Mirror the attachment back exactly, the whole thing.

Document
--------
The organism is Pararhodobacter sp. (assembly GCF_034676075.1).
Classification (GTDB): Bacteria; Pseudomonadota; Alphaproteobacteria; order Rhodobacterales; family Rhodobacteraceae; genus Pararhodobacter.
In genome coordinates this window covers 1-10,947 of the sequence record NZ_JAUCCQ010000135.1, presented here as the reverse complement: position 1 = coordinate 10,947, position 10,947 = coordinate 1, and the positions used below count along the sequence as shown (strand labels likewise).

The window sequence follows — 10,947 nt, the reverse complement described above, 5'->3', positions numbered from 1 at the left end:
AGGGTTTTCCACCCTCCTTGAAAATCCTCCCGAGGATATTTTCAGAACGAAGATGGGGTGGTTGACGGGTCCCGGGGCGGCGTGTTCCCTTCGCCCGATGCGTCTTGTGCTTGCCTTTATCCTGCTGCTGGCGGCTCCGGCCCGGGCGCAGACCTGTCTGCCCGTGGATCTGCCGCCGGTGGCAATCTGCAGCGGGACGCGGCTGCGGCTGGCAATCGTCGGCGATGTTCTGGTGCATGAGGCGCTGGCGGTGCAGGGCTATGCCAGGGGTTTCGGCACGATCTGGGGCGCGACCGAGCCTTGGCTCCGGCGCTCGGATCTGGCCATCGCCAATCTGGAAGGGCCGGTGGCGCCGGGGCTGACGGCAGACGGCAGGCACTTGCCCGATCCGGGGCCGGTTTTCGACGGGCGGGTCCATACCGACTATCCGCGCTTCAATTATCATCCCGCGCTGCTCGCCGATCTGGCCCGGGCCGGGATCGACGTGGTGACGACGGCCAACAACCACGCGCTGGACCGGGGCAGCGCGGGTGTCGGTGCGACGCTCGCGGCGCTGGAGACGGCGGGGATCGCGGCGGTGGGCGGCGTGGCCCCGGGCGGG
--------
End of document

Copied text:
The organism is Pararhodobacter sp. (assembly GCF_034676075.1).
Classification (GTDB): Bacteria; Pseudomonadota; Alphaproteobacteria; order Rhodobacterales; family Rhodobacteraceae; genus Pararhodobacter.
In genome coordinates this window covers 1-10,947 of the sequence record NZ_JAUCCQ010000135.1, presented here as the reverse complement: position 1 = coordinate 10,947, position 10,947 = coordinate 1, and the positions used below count along the sequence as shown (strand labels likewise).

The window sequence follows — 10,947 nt, the reverse complement described above, 5'->3', positions numbered from 1 at the left end:
AGGGTTTTCCACCCTCCTTGAAAATCCTCCCGAGGATATTTTCAGAACGAAGATGGGGTGGTTGACGGGTCCCGGGGCGGCGTGTTCCCTTCGCCCGATGCGTCTTGTGCTTGCCTTTATCCTGCTGCTGGCGGCTCCGGCCCGGGCGCAGACCTGTCTGCCCGTGGATCTGCCGCCGGTGGCAATCTGCAGCGGGACGCGGCTGCGGCTGGCAATCGTCGGCGATGTTCTGGTGCATGAGGCGCTGGCGGTGCAGGGCTATGCCAGGGGTTTCGGCACGATCTGGGGCGCGACCGAGCCTTGGCTCCGGCGCTCGGATCTGGCCATCGCCAATCTGGAAGGGCCGGTGGCGCCGGGGCTGACGGCAGACGGCAGGCACTTGCCCGATCCGGGGCCGGTTTTCGACGGGCGGGTCCATACCGACTATCCGCGCTTCAATTATCATCCCGCGCTGCTCGCCGATCTGGCCCGGGCCGGGATCGACGTGGTGACGACGGCCAACAACCACGCGCTGGACCGGGGCAGCGCGGGTGTCGGTGCGACGCTCGCGGCGCTGGAGACGGCGGGGATCGCGGCGGTGGGCGGCGTGGCCCCGGGCGGG